Examination of role of the CXCL12/CXCR4 cytokine pathway in human tumours treated with radiation with a focus on cancer of the cervix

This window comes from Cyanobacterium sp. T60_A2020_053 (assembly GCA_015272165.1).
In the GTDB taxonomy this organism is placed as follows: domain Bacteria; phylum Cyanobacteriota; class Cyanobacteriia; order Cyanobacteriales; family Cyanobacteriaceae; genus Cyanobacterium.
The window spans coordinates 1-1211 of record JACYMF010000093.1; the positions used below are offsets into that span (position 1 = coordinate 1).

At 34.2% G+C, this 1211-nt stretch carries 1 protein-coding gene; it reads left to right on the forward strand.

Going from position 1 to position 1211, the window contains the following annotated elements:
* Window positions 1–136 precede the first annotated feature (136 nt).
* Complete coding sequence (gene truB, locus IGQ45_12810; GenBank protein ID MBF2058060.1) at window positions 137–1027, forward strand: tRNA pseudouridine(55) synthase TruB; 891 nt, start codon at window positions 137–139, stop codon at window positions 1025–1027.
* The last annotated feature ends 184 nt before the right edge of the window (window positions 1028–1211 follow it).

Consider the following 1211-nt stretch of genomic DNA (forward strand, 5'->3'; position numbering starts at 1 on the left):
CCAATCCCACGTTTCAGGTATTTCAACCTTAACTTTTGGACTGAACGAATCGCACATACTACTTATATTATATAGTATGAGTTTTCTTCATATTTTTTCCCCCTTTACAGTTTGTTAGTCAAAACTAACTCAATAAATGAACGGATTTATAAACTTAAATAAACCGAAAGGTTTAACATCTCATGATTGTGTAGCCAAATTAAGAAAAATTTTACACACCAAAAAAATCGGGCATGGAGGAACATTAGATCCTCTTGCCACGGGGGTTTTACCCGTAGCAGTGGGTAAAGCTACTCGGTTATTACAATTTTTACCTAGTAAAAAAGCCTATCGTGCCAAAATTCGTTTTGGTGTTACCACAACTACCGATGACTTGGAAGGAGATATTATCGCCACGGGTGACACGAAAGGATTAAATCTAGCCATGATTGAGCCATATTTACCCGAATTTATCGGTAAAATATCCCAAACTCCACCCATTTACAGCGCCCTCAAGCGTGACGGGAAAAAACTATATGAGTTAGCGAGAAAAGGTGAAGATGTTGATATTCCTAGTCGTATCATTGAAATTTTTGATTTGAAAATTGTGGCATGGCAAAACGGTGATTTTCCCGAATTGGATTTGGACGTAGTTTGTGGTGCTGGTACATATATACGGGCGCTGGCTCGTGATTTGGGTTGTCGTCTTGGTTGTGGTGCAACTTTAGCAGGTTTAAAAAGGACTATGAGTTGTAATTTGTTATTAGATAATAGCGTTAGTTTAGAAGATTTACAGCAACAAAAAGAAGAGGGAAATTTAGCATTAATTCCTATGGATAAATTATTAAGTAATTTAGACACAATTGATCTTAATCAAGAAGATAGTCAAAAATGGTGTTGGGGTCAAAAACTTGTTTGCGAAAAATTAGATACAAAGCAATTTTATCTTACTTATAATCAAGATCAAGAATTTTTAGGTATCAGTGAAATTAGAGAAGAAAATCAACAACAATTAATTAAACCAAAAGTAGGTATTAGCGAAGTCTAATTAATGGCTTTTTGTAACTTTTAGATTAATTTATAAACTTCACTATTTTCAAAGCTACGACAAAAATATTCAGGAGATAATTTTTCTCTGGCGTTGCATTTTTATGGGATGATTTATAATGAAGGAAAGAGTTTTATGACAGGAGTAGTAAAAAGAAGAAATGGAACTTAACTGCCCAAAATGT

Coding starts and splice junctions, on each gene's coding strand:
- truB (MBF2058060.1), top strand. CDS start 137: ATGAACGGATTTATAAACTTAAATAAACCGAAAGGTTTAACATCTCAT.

Radiation is one of the primary modalities for the treatment of localized cancer and a number of factors can influence the response of tumours and surrounding normal tissues to such treatment. These factors, which can be specific to the individual tumour or normal tissue and to their environment, may vary from patient to patient. One part of our research focuses on understanding how the CXCL12/CXCR4 cytokine pathway affects tumour and normal tissue response to radiation treatment. Our work involves studies in PDX models of human cervix cancers orthotopically transplanted into immune-deprived animals in which we observe upregulation of this pathway and that blocking the pathway causes sensitization of radiation effects. We are currently extending this work to include spontaneously arising cervix cancers in immune-competent animals and to prostate cancer. Interestingly, blocking this pathway appears to reduce normal tissue (skin and GI-tract) response to radiation treatment so we are also examining the mechanisms for this effect. In these studies, we are collaborating with clinical groups at the Princess Margaret Cancer Centre to examine methods to measure gene expression and ablate this pathway and its potential to enhance anti-tumour immune mechanisms.